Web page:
Have you ever considered drawing out your resume as a flashy cartoon, instead of dwelling on all the details in a normal text-heavy version?
Yu Boya, 22, an English major who graduated from Guangdong University of Foreign Studies last year, did just that. The job applicant’s cartoon resume received thousands of views on Sina Weibo.
Many companies have expressed an interest in Yu. “I was inspired by the wild ideas of past job seekers, including those who put themselves in advertisements. I just wanted to have a try myself,” she said. “But to be honest, I never expected my attempt would draw so much public attention.”
In the resume, an adorable drawing of herself is surrounded by seven colorful bubbles that contain all her extracurricular activities, such as being an English translator, a tourist guide, a volunteer and a model.
The female college student was first struck by the idea of making a cartoon resume in early January. “I was hesitant about it, because presenting my resume in an unconventional manner could be risky,” said Yu. “But my ideal job is in the attention-seeking PR and event planning industry, where out-of-the-box thinking is valued. So I decided to go ahead with it.”
After hearing about the plan, Yu’s boyfriend, a graphic designer working for an IT company, decided to help turn her idea into reality. He drew up a series of cartoons using different software packages, integrating all the information from her paper resume.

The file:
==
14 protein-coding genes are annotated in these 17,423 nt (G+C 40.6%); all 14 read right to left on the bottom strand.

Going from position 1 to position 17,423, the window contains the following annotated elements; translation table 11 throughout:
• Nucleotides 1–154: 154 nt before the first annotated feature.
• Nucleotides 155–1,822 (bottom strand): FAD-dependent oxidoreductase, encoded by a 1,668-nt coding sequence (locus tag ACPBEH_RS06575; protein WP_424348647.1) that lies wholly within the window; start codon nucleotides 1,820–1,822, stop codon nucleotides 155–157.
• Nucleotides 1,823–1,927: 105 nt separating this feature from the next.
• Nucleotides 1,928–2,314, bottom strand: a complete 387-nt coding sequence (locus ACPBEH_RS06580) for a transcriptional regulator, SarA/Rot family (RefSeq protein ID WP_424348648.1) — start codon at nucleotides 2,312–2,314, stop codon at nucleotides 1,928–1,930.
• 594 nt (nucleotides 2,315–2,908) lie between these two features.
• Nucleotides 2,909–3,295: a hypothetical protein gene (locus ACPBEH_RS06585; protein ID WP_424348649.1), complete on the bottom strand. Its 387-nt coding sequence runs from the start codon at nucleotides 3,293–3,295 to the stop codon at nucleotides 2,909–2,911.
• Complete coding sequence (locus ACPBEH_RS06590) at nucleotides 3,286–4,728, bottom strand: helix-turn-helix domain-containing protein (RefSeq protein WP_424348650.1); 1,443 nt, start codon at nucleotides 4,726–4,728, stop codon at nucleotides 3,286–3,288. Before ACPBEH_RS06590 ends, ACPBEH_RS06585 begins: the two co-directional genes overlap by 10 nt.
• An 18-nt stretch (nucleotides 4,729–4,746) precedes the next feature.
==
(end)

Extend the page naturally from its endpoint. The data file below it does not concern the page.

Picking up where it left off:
The cartoon resume really catches the essence of digital media design - it is succinct, clear-cut and eye-catching. “It’s about a new line of thinking,” she said. “For instance, rather than listing the names of every book I’ve translated, we just highlighted the number.”
Despite catching the eyes of human resource managers, Yu, who participated in a TV job-hunting program in April, has kept a cool head. She said her current job has nothing to do with the cartoon resume.
“Even if a company says in public that it wants to hire you, you still need to go through the recruitment process,” she said.
“Whether you get the job or not still depends on your performance. There’s just no shortcut.”